Students help develop Rad Tool
- By Dibya Sarkar
- Apr 23, 2003
With the help of four University of Virginia undergraduate students, Falls Church, Va.-based Defense Group Inc. has developed a software tool enabling first responders to make better decisions when faced with a "dirty bomb" or accidental radiation release.
"The tool now allows a user in the field to more rapidly identify the scope of a scenario that might involve radiologicals," said Donald Ponikvar, DGI's senior vice president. "[It will] hopefully identify what's causing the radioactivity to be present, and then rapidly assess the threat and then quickly generate some guidelines that are appropriate for that scenario."
The "Rad Tool" will enhance the company's Chemical Biological Response Aide (CoBRA) software package that is being used by FBI-accredited state and local bomb squads, nearly 2,000 first responder agencies across the country, and several federal civilian and military agencies, Ponikvar said. CoBRA provides first responders with extensive information about what to do in case of chemical and biological attacks.
The students' involvement comes through the Capstone program at the university's Department of Systems and Information Engineering. Capstone essentially is a senior research thesis project in which students must design a "real-world design project," sponsored by government agencies and industry, said Ponikvar, who added that he is a former classmate of the department's chairman, Donald Brown.
Starting in August 2002, the students, with help from a faculty adviser, worked on formal design and requirements analysis, risk management, graphical user interface design and adapting algorithms.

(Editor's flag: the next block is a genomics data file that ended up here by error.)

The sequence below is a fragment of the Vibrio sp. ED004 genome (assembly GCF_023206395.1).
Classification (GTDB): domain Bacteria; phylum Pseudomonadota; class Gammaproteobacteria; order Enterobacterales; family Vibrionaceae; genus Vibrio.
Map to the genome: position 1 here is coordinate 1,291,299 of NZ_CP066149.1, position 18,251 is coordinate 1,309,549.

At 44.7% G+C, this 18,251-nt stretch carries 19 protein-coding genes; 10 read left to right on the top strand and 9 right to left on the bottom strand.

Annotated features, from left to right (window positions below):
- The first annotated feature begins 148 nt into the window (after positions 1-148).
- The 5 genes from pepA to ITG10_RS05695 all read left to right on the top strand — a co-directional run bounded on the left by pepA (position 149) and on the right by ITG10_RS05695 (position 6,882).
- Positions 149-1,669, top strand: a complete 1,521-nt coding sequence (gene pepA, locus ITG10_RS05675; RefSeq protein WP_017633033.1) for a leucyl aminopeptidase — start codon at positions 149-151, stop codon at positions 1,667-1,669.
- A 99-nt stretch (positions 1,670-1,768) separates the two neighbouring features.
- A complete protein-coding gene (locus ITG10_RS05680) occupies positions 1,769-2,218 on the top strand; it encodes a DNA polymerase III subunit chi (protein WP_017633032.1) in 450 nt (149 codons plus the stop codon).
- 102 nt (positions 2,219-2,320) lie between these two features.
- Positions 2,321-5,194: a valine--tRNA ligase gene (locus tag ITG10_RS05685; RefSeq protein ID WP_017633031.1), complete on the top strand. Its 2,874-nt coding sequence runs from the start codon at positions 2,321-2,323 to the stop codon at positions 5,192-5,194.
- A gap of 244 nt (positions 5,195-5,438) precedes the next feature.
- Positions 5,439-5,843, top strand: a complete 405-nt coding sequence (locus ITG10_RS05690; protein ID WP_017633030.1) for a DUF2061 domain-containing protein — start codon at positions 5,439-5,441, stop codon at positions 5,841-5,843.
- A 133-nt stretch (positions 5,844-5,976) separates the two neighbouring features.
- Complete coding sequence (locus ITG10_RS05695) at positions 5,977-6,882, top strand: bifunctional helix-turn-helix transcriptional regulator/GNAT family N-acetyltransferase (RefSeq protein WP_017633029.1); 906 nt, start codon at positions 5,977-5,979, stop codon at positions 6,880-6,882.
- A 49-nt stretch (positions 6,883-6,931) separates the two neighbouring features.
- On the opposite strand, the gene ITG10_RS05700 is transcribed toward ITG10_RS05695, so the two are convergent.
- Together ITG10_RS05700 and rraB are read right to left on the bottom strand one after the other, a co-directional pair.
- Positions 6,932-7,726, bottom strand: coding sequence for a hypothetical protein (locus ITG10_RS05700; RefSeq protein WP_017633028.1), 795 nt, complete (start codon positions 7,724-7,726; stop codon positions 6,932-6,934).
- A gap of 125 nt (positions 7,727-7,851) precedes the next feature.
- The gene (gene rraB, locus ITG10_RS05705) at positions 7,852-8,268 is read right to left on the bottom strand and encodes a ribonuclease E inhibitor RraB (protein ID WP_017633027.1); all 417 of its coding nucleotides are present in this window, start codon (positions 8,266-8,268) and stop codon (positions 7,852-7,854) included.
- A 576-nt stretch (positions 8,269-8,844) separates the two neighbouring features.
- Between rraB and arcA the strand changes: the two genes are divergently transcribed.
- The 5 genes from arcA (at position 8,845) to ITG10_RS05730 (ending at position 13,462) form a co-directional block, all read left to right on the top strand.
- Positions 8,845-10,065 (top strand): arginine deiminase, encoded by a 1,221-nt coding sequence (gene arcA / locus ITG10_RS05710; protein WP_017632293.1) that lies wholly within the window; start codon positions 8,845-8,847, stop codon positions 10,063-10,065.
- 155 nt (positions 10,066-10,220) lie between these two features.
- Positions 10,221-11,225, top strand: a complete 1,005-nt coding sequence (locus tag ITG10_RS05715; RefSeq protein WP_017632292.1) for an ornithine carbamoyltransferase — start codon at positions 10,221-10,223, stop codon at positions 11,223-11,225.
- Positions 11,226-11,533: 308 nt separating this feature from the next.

DGI provided the students with "technical guts," he said, including a methodology developed by Lawrence Livermore National Laboratory that predicts how radioactive dust and gases may drift based on known meteorological conditions and terrain. It also can also calculate people's exposure to radioactivity.
"If they get it on the outside of their body, it's different than if they breathe it in," he said, a function that is quite advanced from what's is presently available.
Ponikvar said the Rad Tool will be unveiled April 25 at a university conference. It also will be integrated into CoBRA and tested this year during a federally sponsored exercise simulating a chemical, biological and radiological attack.
Using CoBRA, in use since fall 2001, first responders can tap into guidelines — published by federal and other agencies — for responding to large-scale incidents involving weapons of mass destruction. Such information, he said, has been "distilled" into a standardized set of standard operating procedures and interactive checklists. Other tools enable users to get information about the level of threat, the kind of chemicals involved, potential hazards to the surrounding community. Ponikvar said that all actions are automatically logged and can be reported through a wireless Internet connection.
"It not only allows you to plan for the event and guide your actions on scene but it allows you afterwards to reconstruct the event and do analysis then subsequent to see whether your procedures were as good as they could be," said Ponikvar.
Besides the radiological software tool, other enhancements to CoBRA include improved electronic reporting tools and searchable chemical database, a DuPont Co.-produced database of chemical protective suits under its different brand names, and a school safety planning resources provided through license with Jane's Information Group.
"The fact that the same software meets the needs of all those different user communities, it gives them sort of a common language to speak when they do the joint exercises," said Ponikvar.